An apparent late introduction of characters to the story yet

The surveyor had scuttled off as secretly as he had entered the room. The doors were open and people were boarding the plane. I'm stood at the vending machine as two voices come dancing down the stairs. One loutish Irish accent shouting 'Flybe! Flybe!' and the other I couldn't quite make out. I get a Twix from the vending machine, grab my bags, check my passport and head out the door to a little purple plane. I'm now stood behind them in the queue. It's cold and the plane looks like a little deathtrap, especially with the fog. Without the headphones I'm privy to their conversation. These are the exact situations where I love headphones. I'm cursing myself. One of them looked like a burned out match. He was a character that didn't quite make the cast of Trainspotting. He must've weighed 6 stone wet through and stood hunched over sipping something strong from a disposable coffee cup through a chewed up straw. He was pissed out of his skull and cruising at 2,000 words a minute all dribbling out from below his burger 'tache. Among various ramblings in his boggy Birmingham accent he announced 'I feel fucked for whoever has to sit next to me I'm gonna chew their ear off for an hour'. This apparently was the Irish guy's partner in crime. His idiot in tow. I later learned his name was Matthew. 

The Lottery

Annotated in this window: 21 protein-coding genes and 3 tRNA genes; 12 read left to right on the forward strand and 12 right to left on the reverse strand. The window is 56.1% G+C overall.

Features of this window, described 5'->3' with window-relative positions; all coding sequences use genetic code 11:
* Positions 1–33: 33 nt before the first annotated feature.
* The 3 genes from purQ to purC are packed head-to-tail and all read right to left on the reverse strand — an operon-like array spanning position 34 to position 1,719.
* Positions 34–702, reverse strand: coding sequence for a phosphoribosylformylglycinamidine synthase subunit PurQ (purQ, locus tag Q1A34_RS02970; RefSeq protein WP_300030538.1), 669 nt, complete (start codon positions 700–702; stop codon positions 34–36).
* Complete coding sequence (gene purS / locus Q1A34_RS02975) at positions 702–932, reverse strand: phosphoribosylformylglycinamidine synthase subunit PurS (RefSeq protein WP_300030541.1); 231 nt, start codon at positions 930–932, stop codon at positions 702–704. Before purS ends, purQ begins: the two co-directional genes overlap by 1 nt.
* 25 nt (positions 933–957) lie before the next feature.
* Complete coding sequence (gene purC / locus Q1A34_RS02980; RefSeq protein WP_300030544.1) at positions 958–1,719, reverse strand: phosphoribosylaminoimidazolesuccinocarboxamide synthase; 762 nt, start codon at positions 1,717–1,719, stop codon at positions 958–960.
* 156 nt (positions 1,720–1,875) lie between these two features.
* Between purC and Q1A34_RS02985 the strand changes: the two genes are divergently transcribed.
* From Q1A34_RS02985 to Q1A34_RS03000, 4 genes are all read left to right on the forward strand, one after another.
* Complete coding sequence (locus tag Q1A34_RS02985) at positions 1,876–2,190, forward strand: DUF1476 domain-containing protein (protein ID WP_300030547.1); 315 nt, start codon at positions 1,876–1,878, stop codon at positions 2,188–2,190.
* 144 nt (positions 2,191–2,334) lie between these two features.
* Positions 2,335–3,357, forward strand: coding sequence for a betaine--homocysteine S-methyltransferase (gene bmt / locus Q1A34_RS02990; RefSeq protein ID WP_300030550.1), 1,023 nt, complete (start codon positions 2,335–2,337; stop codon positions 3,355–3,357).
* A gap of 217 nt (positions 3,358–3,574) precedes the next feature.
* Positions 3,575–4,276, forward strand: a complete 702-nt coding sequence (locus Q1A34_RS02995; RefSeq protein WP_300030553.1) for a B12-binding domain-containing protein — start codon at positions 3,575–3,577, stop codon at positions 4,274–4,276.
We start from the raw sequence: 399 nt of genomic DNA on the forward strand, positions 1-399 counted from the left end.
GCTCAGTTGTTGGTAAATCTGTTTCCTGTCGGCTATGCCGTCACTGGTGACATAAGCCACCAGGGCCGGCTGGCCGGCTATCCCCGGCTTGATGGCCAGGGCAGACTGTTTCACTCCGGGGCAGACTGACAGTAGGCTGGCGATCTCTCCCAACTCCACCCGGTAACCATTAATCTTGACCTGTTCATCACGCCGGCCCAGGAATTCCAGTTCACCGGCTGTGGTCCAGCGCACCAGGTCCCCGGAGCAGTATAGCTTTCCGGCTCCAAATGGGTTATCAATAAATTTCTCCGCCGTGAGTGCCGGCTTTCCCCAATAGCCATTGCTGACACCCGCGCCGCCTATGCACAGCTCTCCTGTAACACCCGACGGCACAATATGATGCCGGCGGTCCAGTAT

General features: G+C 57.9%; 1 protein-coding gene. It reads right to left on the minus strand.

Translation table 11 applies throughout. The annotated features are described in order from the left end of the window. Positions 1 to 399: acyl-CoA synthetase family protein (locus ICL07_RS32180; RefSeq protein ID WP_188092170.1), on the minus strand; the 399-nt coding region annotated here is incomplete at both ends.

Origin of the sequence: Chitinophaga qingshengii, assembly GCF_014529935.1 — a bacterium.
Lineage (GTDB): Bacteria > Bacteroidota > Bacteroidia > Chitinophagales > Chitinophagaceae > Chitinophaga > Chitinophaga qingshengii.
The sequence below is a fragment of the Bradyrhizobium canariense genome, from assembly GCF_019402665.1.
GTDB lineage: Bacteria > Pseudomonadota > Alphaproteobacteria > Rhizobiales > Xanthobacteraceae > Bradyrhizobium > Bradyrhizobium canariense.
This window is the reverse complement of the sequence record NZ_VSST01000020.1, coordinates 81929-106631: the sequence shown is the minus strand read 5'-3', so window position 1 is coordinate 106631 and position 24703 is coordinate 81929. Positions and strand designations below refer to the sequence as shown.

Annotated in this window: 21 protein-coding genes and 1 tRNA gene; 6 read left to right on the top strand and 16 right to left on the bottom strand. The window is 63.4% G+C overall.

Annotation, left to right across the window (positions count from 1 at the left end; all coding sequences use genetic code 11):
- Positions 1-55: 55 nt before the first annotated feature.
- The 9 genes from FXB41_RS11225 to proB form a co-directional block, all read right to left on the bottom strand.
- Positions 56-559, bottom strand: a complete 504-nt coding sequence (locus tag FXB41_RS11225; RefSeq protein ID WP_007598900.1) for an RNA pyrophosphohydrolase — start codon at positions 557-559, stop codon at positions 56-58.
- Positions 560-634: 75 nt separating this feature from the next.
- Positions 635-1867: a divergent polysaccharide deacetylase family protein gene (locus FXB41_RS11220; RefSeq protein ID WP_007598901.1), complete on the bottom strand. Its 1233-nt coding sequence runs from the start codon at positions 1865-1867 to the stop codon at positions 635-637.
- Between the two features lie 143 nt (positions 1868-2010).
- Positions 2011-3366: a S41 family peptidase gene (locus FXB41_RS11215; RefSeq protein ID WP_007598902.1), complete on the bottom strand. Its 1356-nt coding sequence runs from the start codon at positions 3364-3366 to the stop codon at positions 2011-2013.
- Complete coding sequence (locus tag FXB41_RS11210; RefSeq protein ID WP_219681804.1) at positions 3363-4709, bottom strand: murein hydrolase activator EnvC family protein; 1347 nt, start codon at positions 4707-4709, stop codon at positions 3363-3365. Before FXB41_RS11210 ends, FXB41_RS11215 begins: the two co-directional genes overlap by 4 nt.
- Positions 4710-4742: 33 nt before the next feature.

I instantly knew it was me. It was a small flight with maybe 100 people on and I was flying alone, I knew it was me. I was getting my ear chewed off. As we went up the steps I ignored his chattering enough to get my phone out and look at my boarding pass. 10D. Ok as long as he doesn't call 'ten' then I'm good money. I take two more steps up the little ladder and hear him say 'ten, I'm in ten'. After all, I'd been following the patterns of Willem the surveyor and bird boy and had been realising what happened next in their little stories so why would that stop now? So we sit down next to each other, I make no eye contact, just put my hoods up as planned and zone out. Eager to not give him any opportunity at all to talk to me. Not a sniff. The Twix can wait, I'm a statue and he can't see my face. He hadn't spoke in about 5 whole minutes when he burst and blurted over 5 rows to the air hostess asking why if the plane isn't completely full could he move to sit with his friend. She was busy counting heads and making final preparations before the flight and assured him she'd sort it in a minute. He couldn't help himself. He tried to start the conversation with me, half subtly bringing it to the attention of everyone near us that she'd told him to shut up.

I couldn't be arsed. I just didn't look up. Now I knew he wanted to move I knew it wasn't permanent. In 5 or 10 minutes he'd be gone and I'd already avoided his verbal advance. The whole time I'm thinking about this guy, bird boy with the way he stared and Willem, the busy Dutch surveyor's pragmatism and how I wanted to write about them so other people could see a bit of them. They all seemed so interesting with my full attention. I felt like for better and worse all this would have been missed if I had my headphones. I pulled my phone out, opened a note and started punching away. I'm now here, writing this, the guy has got his move and it's a bit more peaceful. I've ate the Twix. What a day to lose my headphones.